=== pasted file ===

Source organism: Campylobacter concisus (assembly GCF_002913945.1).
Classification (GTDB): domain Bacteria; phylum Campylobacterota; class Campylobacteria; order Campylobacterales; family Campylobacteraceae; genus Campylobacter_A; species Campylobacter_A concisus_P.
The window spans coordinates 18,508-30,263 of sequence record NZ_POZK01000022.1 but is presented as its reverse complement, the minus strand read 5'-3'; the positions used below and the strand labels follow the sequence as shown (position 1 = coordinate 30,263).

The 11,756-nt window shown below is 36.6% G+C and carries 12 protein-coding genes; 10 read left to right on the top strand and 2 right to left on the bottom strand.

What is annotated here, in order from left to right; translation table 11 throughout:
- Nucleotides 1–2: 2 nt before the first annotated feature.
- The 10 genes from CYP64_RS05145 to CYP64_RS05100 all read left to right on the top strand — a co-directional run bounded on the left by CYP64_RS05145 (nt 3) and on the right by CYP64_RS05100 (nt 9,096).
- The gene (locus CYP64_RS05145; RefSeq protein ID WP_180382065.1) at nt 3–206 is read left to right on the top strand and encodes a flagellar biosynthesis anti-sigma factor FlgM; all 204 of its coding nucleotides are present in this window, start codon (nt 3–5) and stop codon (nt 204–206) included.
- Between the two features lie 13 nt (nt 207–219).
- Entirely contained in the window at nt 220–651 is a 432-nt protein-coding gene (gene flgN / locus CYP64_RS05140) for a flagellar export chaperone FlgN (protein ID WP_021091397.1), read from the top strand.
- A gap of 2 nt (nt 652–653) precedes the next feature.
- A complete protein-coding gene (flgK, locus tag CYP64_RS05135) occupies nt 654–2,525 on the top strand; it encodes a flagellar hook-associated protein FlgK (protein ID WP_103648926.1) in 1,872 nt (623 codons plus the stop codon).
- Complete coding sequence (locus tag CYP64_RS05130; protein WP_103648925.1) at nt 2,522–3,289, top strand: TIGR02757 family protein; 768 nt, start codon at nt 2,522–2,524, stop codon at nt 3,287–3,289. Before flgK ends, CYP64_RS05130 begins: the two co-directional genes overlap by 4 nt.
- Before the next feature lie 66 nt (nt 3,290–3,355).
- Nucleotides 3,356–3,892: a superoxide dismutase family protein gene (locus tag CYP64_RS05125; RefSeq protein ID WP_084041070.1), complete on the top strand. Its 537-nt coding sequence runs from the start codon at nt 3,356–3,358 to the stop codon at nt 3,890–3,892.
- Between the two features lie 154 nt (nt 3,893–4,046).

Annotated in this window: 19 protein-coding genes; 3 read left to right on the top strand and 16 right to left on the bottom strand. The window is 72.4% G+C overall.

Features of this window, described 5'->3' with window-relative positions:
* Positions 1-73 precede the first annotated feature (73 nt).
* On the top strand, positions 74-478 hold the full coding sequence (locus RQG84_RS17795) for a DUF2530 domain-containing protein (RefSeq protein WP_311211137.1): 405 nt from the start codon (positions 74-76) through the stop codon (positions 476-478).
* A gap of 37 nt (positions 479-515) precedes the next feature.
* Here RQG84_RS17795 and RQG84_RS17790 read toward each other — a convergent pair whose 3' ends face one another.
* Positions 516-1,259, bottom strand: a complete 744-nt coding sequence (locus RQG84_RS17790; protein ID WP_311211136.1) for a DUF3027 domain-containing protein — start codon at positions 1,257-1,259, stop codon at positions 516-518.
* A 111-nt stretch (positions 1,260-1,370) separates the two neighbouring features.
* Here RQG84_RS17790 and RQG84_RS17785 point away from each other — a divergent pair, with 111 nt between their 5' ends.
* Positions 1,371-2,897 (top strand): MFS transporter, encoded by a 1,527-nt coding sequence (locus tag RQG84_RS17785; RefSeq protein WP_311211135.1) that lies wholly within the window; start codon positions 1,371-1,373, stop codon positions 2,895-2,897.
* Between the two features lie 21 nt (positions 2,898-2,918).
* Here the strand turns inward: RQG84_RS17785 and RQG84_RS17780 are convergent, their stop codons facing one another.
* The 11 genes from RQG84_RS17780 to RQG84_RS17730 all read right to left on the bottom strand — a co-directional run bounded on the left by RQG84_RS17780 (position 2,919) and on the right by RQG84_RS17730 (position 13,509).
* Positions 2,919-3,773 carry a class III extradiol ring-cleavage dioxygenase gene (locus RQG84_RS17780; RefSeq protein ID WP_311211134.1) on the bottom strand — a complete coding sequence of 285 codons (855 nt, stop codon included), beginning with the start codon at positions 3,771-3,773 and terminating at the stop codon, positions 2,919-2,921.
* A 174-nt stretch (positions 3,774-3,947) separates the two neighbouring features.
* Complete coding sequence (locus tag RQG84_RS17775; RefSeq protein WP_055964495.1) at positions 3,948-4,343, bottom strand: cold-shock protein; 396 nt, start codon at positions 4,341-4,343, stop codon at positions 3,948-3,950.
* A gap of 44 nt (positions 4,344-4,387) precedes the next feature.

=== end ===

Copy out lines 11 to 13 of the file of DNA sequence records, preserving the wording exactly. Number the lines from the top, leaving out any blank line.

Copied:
- A gap of 2 nt (nt 652–653) precedes the next feature.
- A complete protein-coding gene (flgK, locus tag CYP64_RS05135) occupies nt 654–2,525 on the top strand; it encodes a flagellar hook-associated protein FlgK (protein ID WP_103648926.1) in 1,872 nt (623 codons plus the stop codon).
- Complete coding sequence (locus tag CYP64_RS05130; protein WP_103648925.1) at nt 2,522–3,289, top strand: TIGR02757 family protein; 768 nt, start codon at nt 2,522–2,524, stop codon at nt 3,287–3,289. Before flgK ends, CYP64_RS05130 begins: the two co-directional genes overlap by 4 nt.